Pet-proofing your home in preparation for adopting a shelter animal
(BPT) - The addition of a new pet to the family is always a cause for celebration. Stress can occur, too, no matter how welcome the new addition. When you’re thinking about adopting a pet from an animal shelter, some preparation can help ensure he or she is as safe and happy as possible.
“Pet adoption saves a life and enriches the lives of the family who adopts,” says Seth Estep, vice president and divisional merchandising manager for Tractor Supply Co., which sells pet supplies and coordinates pet adoptions at locations throughout the United States. “It’s such a rewarding way to bring a pet into your home when you adopt, it’s also important to do everything you can to make the adoption a success.”
If you’re thinking about bringing a pet into your home, keep these tips in mind:
More than 350,000 pets from more than 13,000 animal shelters and rescue groups nationwide are looking for homes, according to Petfinder.com, a searchable database of pets that need homes. Twenty-five percent of dogs in animal shelters are purebred. Shelters accept dogs and cats of every size and age, as well as other small companion animals like birds, rabbits and ferrets. Whatever type of pet your family is looking for, chances are you can find your ideal forever friend through adoption.
It’s easy to find a pet-adoption resource. In addition to shelters, many businesses and organizations sponsor pet adoption events. For example, Tractor Supply Co. has sponsored adoption events in its stores through a partnership with Petfinder.com. In addition, Petfinder.com can also help you find a shelter or adoption organization near you anytime.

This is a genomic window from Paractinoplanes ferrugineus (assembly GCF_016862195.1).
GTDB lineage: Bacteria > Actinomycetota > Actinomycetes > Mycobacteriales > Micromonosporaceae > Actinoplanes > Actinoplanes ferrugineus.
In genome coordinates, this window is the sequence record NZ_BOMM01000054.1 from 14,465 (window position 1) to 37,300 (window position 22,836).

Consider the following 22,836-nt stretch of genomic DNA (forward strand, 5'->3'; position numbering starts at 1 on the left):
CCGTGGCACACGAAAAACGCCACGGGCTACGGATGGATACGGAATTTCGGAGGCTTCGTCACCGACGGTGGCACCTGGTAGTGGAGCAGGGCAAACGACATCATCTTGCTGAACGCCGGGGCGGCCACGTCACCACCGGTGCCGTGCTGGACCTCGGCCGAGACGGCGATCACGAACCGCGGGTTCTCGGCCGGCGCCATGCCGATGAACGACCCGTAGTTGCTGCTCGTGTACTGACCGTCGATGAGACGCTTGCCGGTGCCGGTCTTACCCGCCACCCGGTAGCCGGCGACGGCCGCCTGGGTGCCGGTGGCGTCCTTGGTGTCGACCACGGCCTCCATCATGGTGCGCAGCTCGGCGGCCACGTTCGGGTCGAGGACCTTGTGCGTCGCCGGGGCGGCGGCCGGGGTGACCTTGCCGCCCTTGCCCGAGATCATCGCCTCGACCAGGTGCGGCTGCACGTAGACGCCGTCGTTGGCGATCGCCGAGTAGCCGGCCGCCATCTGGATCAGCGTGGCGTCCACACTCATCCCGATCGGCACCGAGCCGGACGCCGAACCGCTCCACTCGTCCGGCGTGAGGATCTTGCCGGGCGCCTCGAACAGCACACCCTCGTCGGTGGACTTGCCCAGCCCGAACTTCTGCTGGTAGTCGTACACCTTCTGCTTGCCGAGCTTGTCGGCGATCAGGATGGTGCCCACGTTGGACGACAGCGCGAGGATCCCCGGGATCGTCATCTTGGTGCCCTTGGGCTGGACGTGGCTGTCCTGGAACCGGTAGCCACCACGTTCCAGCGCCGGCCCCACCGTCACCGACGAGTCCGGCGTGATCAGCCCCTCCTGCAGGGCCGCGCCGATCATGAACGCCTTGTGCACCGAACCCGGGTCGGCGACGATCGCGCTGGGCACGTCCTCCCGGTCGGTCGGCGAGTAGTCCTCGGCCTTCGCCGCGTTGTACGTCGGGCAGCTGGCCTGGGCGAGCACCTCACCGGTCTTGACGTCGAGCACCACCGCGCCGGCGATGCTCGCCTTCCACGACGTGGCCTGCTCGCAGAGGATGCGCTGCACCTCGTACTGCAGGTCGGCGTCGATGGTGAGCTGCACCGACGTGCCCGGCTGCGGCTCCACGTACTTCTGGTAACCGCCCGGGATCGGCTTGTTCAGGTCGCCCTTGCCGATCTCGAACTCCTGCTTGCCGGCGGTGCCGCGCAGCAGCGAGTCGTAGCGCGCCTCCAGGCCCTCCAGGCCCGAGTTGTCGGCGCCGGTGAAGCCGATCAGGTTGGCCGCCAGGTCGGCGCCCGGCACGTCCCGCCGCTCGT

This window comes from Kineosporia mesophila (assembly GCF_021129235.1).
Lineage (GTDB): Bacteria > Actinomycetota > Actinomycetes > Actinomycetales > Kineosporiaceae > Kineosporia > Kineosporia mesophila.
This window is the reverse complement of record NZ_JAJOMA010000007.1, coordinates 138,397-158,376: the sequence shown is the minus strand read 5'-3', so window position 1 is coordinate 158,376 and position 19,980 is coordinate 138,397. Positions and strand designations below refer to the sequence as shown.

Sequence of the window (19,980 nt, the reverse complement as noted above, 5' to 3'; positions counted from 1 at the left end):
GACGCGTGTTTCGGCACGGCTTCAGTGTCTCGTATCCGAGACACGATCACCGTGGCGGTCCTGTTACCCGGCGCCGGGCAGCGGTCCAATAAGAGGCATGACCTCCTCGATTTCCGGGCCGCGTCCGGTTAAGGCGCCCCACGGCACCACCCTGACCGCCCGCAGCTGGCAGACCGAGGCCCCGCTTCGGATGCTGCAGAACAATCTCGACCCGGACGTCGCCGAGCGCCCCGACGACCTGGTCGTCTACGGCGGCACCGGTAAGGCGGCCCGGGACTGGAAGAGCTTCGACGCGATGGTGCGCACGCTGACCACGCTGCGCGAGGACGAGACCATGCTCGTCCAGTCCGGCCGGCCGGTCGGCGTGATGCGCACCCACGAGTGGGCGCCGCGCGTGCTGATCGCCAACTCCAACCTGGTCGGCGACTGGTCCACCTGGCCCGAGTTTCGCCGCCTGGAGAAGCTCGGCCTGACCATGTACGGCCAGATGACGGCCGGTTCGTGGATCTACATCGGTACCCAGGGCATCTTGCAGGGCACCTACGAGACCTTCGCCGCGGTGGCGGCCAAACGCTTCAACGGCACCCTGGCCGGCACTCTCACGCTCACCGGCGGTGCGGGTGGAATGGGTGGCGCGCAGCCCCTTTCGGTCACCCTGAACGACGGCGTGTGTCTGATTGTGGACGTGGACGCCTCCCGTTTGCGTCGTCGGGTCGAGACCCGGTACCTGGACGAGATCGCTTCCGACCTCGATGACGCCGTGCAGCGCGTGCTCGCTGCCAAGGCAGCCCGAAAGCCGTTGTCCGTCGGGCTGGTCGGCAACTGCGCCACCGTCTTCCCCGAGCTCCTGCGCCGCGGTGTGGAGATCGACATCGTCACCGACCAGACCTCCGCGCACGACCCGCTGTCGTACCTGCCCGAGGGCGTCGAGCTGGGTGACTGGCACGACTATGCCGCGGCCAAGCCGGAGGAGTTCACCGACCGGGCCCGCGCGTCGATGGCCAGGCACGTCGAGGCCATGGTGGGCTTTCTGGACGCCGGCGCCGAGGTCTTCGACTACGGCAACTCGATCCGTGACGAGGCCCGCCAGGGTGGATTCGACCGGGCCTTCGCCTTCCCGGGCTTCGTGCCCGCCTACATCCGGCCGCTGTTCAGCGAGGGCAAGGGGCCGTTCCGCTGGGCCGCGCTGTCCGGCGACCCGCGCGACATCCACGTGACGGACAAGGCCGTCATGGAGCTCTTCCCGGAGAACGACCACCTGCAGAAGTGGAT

Before you bring your new pet home, consider your storage of foods that are dangerous to pets, such as avocado, coffee grinds, artificial sweeteners, grapes or raisins, chocolate, onions, garlic and pills that may fall on the floor. Take steps to ensure pets do not come in contact with these substances, such as immediately disposing of coffee grinds in outside trash bins, and storing potentially harmful foods in sealed containers where pets can’t reach them.
Be aware of plants that are potentially toxic to pets. Indoors, poinsettias can be harmful, especially to cats. Outdoors, hydrangeas and azaleas can make animals sick if they chew on leaves.
Coach all family members, especially young children, on how to interact with a new pet. Shelter animals may be shy at first, so it’s important for everyone to treat them with patience and love. Never allow children to pull an animal’s ears or tail, take food away from the animal, act aggressively toward the pet or disturb them when they’re sleeping.
Discuss how your family will reward and encourage good behavior in your pet. For example, when a dog remembers not to jump on visitors, reward him with a treat or praise and petting.
Prepare a pet emergency/first aid kit. It should include treatment for common ailments such as bee stings, bumps, abrasions and upset tummies. If you’re not sure what to include in your kit, consult your veterinarian or check out Petfinder.com’s guide on pet first aid kits.
Pet proof your home as much as possible. Don’t leave out shoes (or other leather items like wallets) that could tempt dogs to chew. Be aware of stringy items that cats or dogs may swallow, such as hair ties, yarn or ribbon. Purchase a sturdy, tip-resistant trash can with a secure lid. Store cleaning supplies in a secure location where your pet can’t access them.
“There’s no question that having a pet can make you happier and healthier, and bring your family closer together,” Estep says. “With the right preparation, you can ensure your adoption goes smoothly for everyone – especially your new pet.”